Notice the parallel in the lines of verse 26:  ‘They shall eat, the afflicted, and they will be sated; they shall praise the LORD, those who seek him.’  Satiation is the answer to affliction. Praise is the result of seeking.  Hunger — for food, for the LORD — is implied but not stated, nor is finding listed as the necessary precondition of praise.  Seeking is.  

And, as seeking leads to praise, so praise may be the start of seeking.  Glimpse the sky in the puddle and let yourself be tipped with delight to lift your eyes and look at the sky.  There’s not a leaf nor a cloud hiding its brilliance.  Realize together both the light and your hunger.   

Dine on praise.  Pray your seeking be sated by God.

Red Sky in Morning

The people who walked in darkness have seen a great light; those who lived in a land of deep darkness on them light has shined.

You have multiplied the nation, you have increased its joy; they rejoice before you as with joy at the harvest, as people exult when dividing plunder.

For the yoke of their burden, and the bar across their shoulders, the rod of their oppressor, you have broken as on the day of Midian.

Isaiah 9:2-4; from Isaiah 9:1-4, lectionary text for Sunday January 26, 2020

The days I teach, I set off for work in the dark, and by the time I arrive it is day.  Driving through earth’s quotidian turning is one of the consolations of having to wake so early.  How does the light come?  I close my eyes and try to see it on the insides of my eyelids.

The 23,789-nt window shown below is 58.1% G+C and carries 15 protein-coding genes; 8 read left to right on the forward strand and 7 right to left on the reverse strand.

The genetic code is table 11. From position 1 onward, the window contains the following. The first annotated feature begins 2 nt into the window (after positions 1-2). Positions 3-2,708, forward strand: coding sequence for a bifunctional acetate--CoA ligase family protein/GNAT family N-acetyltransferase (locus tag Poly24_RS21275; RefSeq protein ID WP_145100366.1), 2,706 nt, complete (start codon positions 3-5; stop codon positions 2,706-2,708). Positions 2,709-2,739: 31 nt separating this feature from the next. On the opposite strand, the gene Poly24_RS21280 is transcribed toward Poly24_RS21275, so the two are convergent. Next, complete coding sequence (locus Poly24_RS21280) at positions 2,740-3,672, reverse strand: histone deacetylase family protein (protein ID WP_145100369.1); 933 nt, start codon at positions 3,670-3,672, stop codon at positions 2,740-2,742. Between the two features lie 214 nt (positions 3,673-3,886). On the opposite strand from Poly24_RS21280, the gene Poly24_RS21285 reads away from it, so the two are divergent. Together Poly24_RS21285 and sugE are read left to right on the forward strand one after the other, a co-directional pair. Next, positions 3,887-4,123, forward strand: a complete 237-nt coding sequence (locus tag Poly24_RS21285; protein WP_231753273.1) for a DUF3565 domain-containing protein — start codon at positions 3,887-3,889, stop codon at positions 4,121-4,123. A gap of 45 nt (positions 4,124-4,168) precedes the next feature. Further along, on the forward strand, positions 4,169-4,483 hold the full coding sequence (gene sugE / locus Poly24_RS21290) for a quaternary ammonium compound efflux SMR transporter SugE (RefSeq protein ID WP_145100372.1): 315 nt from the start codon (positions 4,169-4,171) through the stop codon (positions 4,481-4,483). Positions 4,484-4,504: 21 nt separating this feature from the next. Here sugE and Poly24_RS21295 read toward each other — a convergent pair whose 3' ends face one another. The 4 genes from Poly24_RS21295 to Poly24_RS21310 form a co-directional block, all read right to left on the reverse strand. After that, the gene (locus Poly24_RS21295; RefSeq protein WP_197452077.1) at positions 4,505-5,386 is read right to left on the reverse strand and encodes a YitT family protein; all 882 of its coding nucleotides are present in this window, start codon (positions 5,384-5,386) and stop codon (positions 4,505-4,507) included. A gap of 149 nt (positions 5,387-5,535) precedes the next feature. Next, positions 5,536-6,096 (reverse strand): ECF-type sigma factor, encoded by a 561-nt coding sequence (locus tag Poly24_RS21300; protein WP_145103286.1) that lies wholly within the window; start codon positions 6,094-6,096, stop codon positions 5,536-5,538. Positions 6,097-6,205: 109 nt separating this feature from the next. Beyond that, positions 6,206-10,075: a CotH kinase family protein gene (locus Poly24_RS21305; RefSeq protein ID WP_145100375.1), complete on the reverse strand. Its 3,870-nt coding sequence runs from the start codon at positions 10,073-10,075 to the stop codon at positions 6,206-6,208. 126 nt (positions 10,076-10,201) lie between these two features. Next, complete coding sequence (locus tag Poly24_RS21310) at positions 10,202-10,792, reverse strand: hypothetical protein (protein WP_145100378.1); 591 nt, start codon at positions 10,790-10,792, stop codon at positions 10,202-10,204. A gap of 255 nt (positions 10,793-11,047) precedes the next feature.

How the light comes.  First the sky begins to glow.  Night’s midnight blue takes on a suffused purply hue then softens to lighter shade.  When the sky is clear, light’s coming shows as a nuanced series of variations as the sky shades from mystic violet to indigo to chambray, each shift so fine that I realize the series only when I recognize the sum of them:  Oh, the sky is blue.  It is different when there are clouds.  The sun begins to light them even before it has risen above the horizon.  Still itself unseen, the sun tints the clouds raspberry and coral and peach and lemon.  The clouds catch fire, flare with amazing colors, become the sun’s heralds, proclaim coming.

‘The people who walked in darkness have seen a great light.’  

It is the clouds that make light’s coming so wonderful, that blare it with such fanfare.  Yet they proclaim not just light but storm. ‘Red sky in morning, sailors take warning.’   

‘For the yoke of their burden and the bar across their shoulders, the rod of their oppressor, you have broken as on the day of Midian.’  This is a battle image.  Gideon and his 300 and the LORD’s triumph of blaring trumpets and flaring torches and shouts and clamor.  [Judges 7]  It is not a peaceful dawning but victory sounding.  God breaking apart the enemy — loudly, violently, irrefutably.

I’m not sure I like that part.  In my mind’s eye I was watching for the light.  Now suddenly I’m waiting for a storm, listening for the wind to rise, to hear trees creak loudly as they sway, and to wonder what will happen if one comes crashing down.